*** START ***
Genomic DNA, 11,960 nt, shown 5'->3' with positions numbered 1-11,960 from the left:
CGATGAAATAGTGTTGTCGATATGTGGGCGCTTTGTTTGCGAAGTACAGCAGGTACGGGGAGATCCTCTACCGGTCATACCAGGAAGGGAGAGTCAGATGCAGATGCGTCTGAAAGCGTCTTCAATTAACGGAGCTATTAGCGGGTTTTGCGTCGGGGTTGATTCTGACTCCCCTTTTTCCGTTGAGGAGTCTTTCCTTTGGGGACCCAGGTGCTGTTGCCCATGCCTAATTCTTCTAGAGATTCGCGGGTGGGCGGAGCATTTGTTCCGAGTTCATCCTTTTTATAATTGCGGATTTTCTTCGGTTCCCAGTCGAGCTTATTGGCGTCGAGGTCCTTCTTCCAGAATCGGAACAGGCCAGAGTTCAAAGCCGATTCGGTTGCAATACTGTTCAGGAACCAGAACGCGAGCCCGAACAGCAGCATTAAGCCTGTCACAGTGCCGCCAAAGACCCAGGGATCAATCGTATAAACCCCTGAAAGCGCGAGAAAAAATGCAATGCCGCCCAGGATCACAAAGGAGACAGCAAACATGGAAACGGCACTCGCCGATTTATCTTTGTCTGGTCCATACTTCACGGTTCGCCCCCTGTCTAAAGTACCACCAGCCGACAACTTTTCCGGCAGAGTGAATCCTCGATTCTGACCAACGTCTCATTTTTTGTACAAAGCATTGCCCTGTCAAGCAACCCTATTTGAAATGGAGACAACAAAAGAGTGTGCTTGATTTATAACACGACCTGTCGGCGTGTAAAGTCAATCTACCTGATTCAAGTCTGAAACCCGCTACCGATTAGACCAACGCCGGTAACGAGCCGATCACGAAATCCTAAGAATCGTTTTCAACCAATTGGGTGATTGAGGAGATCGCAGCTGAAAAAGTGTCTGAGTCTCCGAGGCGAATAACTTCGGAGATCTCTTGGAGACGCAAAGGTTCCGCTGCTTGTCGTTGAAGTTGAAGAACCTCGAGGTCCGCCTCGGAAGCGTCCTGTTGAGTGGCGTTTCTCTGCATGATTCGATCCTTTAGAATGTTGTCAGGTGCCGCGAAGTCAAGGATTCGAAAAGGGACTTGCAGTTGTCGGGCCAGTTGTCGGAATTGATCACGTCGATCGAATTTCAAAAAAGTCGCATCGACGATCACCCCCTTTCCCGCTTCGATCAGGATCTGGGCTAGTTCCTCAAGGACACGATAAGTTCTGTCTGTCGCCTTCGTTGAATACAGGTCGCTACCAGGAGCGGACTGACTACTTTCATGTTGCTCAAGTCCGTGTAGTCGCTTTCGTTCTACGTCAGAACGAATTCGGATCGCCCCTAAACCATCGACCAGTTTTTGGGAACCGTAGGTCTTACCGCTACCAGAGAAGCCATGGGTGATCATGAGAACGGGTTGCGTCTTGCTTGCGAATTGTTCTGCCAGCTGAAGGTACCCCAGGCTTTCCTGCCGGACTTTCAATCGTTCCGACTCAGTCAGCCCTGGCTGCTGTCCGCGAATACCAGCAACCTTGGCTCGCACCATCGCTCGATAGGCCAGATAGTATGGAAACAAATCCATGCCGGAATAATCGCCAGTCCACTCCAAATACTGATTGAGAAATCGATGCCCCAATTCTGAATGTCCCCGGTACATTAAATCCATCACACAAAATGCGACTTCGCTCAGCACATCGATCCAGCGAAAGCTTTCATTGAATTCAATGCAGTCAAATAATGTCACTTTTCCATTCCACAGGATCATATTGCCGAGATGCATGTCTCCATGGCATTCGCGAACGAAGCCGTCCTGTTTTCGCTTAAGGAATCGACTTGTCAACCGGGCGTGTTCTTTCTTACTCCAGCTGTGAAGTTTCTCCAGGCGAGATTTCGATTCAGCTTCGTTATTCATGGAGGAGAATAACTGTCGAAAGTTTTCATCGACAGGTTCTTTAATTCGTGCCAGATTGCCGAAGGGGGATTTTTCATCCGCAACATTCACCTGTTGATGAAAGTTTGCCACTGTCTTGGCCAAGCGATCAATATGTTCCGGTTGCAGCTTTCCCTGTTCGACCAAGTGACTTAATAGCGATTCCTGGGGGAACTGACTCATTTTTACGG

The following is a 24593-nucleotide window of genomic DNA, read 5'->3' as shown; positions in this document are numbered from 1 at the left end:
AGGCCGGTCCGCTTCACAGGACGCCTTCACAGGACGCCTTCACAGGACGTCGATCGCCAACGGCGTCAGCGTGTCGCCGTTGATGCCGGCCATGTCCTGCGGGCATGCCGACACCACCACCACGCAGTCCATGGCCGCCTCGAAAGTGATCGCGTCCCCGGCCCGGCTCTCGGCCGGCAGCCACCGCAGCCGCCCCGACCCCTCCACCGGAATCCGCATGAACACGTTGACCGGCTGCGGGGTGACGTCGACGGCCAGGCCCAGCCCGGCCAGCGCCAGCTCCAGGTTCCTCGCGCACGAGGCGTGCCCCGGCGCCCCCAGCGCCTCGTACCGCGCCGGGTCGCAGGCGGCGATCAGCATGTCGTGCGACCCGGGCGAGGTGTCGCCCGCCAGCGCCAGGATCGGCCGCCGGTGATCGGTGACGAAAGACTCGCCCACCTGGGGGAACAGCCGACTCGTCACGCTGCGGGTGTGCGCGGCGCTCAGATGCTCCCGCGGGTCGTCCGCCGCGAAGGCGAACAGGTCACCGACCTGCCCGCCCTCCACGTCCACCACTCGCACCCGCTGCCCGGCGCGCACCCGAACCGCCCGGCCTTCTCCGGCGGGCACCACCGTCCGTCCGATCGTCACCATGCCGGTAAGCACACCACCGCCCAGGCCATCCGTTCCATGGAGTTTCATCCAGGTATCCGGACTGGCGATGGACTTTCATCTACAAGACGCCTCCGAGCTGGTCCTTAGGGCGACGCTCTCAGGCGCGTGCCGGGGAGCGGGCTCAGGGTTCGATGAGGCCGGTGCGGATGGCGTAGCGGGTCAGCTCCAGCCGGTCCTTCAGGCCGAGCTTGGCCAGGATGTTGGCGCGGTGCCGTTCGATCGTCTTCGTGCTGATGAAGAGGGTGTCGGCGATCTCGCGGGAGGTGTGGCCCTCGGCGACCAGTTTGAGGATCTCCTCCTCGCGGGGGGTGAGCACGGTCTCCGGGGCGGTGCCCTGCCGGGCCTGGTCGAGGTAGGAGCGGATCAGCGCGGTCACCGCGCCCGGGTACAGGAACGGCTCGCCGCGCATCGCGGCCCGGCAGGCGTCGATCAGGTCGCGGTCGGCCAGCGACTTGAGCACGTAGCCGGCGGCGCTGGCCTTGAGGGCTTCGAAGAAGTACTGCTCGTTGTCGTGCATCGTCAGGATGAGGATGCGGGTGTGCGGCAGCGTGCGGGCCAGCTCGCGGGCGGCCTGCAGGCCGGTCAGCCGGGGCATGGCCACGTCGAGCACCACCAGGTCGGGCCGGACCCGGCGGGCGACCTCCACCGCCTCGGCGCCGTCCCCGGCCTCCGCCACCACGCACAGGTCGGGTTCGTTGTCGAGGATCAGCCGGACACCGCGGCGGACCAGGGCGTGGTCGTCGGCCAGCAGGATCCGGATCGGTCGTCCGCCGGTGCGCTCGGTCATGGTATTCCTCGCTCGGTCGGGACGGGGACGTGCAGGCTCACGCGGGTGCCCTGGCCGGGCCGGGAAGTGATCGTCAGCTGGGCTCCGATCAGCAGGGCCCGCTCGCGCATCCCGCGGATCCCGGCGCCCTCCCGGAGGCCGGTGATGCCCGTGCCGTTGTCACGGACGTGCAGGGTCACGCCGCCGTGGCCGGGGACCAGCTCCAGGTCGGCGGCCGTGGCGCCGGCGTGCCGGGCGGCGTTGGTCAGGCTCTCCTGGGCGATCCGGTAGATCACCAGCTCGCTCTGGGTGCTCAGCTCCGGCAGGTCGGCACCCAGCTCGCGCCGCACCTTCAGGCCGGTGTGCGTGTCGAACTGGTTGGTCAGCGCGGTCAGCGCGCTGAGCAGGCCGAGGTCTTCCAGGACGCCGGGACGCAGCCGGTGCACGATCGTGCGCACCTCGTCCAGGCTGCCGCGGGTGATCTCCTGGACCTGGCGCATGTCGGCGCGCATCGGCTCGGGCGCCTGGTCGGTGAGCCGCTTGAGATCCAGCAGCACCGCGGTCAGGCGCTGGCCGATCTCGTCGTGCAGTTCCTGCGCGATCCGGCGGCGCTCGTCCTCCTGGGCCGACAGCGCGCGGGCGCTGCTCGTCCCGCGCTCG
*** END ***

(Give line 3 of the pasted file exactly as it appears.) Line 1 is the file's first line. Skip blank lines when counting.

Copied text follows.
The following is a 24593-nucleotide window of genomic DNA, read 5'->3' as shown; positions in this document are numbered from 1 at the left end: